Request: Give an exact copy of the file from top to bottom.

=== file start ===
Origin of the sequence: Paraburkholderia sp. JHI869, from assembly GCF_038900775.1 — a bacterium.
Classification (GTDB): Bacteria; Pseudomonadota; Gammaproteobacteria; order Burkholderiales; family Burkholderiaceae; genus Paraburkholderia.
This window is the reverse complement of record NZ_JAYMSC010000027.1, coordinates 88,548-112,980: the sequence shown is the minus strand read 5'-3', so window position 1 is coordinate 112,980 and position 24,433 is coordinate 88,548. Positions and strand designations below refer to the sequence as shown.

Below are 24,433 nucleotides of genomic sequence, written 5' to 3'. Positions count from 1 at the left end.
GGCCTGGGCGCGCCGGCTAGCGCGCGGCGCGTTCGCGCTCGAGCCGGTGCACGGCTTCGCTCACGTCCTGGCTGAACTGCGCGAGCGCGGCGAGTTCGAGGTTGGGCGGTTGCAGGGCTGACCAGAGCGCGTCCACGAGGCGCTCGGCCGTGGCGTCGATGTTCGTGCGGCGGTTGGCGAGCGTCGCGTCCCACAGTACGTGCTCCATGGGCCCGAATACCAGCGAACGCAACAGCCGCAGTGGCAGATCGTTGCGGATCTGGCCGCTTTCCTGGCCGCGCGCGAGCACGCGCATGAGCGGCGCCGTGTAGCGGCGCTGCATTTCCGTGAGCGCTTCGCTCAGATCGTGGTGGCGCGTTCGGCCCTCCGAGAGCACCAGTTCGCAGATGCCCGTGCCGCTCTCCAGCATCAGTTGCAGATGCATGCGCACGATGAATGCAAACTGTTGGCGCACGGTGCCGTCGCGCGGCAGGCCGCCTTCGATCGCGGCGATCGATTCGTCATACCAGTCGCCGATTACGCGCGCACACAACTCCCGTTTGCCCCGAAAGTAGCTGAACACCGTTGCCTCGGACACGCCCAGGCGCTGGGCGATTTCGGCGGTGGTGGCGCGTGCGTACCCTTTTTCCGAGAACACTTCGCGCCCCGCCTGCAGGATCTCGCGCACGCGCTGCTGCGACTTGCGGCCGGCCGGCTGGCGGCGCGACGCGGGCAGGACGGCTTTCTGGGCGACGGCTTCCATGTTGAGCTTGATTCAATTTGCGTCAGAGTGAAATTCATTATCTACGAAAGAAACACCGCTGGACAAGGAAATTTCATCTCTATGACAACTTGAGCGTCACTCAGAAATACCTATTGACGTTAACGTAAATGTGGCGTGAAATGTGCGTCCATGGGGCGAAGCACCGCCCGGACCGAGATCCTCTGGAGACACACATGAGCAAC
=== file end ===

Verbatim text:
Origin of the sequence: Paraburkholderia sp. JHI869, from assembly GCF_038900775.1 — a bacterium.
Classification (GTDB): Bacteria; Pseudomonadota; Gammaproteobacteria; order Burkholderiales; family Burkholderiaceae; genus Paraburkholderia.
This window is the reverse complement of record NZ_JAYMSC010000027.1, coordinates 88,548-112,980: the sequence shown is the minus strand read 5'-3', so window position 1 is coordinate 112,980 and position 24,433 is coordinate 88,548. Positions and strand designations below refer to the sequence as shown.

Below are 24,433 nucleotides of genomic sequence, written 5' to 3'. Positions count from 1 at the left end.
GGCCTGGGCGCGCCGGCTAGCGCGCGGCGCGTTCGCGCTCGAGCCGGTGCACGGCTTCGCTCACGTCCTGGCTGAACTGCGCGAGCGCGGCGAGTTCGAGGTTGGGCGGTTGCAGGGCTGACCAGAGCGCGTCCACGAGGCGCTCGGCCGTGGCGTCGATGTTCGTGCGGCGGTTGGCGAGCGTCGCGTCCCACAGTACGTGCTCCATGGGCCCGAATACCAGCGAACGCAACAGCCGCAGTGGCAGATCGTTGCGGATCTGGCCGCTTTCCTGGCCGCGCGCGAGCACGCGCATGAGCGGCGCCGTGTAGCGGCGCTGCATTTCCGTGAGCGCTTCGCTCAGATCGTGGTGGCGCGTTCGGCCCTCCGAGAGCACCAGTTCGCAGATGCCCGTGCCGCTCTCCAGCATCAGTTGCAGATGCATGCGCACGATGAATGCAAACTGTTGGCGCACGGTGCCGTCGCGCGGCAGGCCGCCTTCGATCGCGGCGATCGATTCGTCATACCAGTCGCCGATTACGCGCGCACACAACTCCCGTTTGCCCCGAAAGTAGCTGAACACCGTTGCCTCGGACACGCCCAGGCGCTGGGCGATTTCGGCGGTGGTGGCGCGTGCGTACCCTTTTTCCGAGAACACTTCGCGCCCCGCCTGCAGGATCTCGCGCACGCGCTGCTGCGACTTGCGGCCGGCCGGCTGGCGGCGCGACGCGGGCAGGACGGCTTTCTGGGCGACGGCTTCCATGTTGAGCTTGATTCAATTTGCGTCAGAGTGAAATTCATTATCTACGAAAGAAACACCGCTGGACAAGGAAATTTCATCTCTATGACAACTTGAGCGTCACTCAGAAATACCTATTGACGTTAACGTAAATGTGGCGTGAAATGTGCGTCCATGGGGCGAAGCACCGCCCGGACCGAGATCCTCTGGAGACACACATGAGCAAC